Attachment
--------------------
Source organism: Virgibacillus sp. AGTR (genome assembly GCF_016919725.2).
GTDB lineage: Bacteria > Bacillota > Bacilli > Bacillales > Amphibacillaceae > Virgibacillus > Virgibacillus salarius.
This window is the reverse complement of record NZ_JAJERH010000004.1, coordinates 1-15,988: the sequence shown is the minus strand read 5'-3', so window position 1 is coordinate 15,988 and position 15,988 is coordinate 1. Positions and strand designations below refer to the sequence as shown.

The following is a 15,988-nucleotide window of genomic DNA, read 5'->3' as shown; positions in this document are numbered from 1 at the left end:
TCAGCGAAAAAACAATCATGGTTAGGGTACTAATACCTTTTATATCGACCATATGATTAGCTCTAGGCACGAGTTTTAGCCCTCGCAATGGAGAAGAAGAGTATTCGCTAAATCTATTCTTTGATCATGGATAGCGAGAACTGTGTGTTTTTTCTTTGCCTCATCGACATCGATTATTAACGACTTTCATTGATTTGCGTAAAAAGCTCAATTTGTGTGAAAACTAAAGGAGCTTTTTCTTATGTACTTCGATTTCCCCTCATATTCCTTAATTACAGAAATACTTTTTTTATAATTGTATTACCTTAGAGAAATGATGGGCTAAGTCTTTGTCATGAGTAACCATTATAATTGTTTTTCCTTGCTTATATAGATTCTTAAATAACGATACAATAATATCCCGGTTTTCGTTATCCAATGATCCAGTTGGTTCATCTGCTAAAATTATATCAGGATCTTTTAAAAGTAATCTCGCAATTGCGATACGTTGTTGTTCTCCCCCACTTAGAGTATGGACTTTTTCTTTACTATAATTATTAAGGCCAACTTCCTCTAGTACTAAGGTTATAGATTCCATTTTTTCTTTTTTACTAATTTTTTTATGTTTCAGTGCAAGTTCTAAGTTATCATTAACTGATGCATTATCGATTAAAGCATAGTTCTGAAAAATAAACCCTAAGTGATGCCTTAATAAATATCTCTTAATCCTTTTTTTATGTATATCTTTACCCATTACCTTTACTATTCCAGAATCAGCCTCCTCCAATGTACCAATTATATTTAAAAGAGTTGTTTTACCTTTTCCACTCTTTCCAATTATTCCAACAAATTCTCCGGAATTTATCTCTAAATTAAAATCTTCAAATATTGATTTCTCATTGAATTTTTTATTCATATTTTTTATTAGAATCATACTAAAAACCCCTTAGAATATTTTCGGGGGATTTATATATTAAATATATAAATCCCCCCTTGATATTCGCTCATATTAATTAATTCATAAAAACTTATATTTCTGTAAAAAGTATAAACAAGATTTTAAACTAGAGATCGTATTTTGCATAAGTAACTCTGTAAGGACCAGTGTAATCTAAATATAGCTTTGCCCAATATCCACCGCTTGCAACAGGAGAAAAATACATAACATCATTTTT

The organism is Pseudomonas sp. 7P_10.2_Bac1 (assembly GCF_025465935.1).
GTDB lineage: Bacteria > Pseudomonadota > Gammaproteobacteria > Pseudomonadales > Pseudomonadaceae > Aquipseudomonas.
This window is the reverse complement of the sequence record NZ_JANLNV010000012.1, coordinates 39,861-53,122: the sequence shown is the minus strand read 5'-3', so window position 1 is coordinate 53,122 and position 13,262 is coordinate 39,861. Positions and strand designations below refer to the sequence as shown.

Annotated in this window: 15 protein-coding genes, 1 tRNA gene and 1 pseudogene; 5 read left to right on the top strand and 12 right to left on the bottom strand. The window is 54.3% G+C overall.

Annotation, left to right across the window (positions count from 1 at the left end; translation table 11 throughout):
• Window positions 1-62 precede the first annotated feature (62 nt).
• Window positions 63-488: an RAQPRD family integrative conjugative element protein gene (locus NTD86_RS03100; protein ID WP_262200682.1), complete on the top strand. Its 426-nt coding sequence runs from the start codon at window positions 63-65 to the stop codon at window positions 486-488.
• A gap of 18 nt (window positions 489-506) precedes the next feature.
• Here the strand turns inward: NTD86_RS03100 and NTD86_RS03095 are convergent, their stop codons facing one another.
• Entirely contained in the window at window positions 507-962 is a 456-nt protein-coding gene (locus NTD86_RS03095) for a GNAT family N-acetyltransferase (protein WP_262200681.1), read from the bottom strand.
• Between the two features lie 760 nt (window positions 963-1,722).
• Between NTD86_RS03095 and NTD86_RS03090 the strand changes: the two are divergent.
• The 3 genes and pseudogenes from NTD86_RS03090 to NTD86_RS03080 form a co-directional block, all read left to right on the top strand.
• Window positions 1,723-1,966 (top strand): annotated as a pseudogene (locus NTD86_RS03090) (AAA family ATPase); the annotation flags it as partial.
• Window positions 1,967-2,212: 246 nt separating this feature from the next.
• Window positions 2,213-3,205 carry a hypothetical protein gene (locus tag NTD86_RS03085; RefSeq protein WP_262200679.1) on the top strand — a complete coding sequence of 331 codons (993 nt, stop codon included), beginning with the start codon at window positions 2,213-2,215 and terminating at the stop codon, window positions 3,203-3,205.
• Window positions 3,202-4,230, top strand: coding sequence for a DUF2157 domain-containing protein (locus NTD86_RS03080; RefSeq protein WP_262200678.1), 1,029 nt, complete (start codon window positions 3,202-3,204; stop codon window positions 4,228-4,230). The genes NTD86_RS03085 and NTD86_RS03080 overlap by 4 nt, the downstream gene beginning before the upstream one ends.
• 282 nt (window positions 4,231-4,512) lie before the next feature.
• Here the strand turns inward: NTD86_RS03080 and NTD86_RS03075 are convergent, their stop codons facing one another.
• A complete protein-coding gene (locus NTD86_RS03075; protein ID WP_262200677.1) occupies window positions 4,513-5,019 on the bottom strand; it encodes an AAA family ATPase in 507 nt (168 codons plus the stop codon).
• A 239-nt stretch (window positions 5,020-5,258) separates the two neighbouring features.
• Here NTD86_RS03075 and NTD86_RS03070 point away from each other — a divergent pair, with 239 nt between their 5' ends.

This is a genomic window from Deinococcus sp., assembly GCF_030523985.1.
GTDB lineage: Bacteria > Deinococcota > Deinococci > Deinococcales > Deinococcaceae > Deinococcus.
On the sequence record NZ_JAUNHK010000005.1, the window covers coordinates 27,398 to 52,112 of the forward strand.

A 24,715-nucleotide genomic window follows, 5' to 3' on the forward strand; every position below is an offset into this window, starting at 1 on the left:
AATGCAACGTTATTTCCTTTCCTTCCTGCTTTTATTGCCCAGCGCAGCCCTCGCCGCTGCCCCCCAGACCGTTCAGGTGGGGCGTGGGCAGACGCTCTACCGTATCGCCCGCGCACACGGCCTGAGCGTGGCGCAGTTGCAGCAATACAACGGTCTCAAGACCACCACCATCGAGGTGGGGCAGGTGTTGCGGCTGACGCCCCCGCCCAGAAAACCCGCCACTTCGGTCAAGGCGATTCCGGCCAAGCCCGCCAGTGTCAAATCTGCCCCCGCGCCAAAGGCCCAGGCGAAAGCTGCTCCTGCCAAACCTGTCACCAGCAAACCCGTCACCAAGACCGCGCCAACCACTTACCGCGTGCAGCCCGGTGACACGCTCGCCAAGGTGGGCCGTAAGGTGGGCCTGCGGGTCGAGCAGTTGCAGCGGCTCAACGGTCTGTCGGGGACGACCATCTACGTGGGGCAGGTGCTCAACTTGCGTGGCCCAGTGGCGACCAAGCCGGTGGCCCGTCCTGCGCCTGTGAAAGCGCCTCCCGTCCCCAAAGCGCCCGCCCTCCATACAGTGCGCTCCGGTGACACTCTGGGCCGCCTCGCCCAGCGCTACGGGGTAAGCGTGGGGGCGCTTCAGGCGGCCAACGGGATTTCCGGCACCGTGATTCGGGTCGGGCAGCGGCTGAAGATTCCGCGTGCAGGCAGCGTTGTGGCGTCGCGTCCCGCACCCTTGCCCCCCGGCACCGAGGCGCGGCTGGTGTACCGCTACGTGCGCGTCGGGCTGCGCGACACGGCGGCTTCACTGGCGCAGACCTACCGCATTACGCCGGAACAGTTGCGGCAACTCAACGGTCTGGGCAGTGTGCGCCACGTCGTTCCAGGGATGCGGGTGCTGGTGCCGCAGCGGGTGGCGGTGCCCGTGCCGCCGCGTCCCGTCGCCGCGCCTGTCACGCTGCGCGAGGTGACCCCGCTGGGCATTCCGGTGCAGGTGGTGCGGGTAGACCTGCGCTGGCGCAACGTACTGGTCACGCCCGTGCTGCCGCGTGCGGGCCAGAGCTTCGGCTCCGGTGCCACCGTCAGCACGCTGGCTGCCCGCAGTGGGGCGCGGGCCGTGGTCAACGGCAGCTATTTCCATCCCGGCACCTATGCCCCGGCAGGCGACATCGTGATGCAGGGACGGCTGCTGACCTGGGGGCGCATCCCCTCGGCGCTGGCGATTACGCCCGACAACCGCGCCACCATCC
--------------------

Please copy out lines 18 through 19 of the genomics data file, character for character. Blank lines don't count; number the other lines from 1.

• The 3 genes and pseudogenes from NTD86_RS03090 to NTD86_RS03080 form a co-directional block, all read left to right on the top strand.
• Window positions 1,723-1,966 (top strand): annotated as a pseudogene (locus NTD86_RS03090) (AAA family ATPase); the annotation flags it as partial.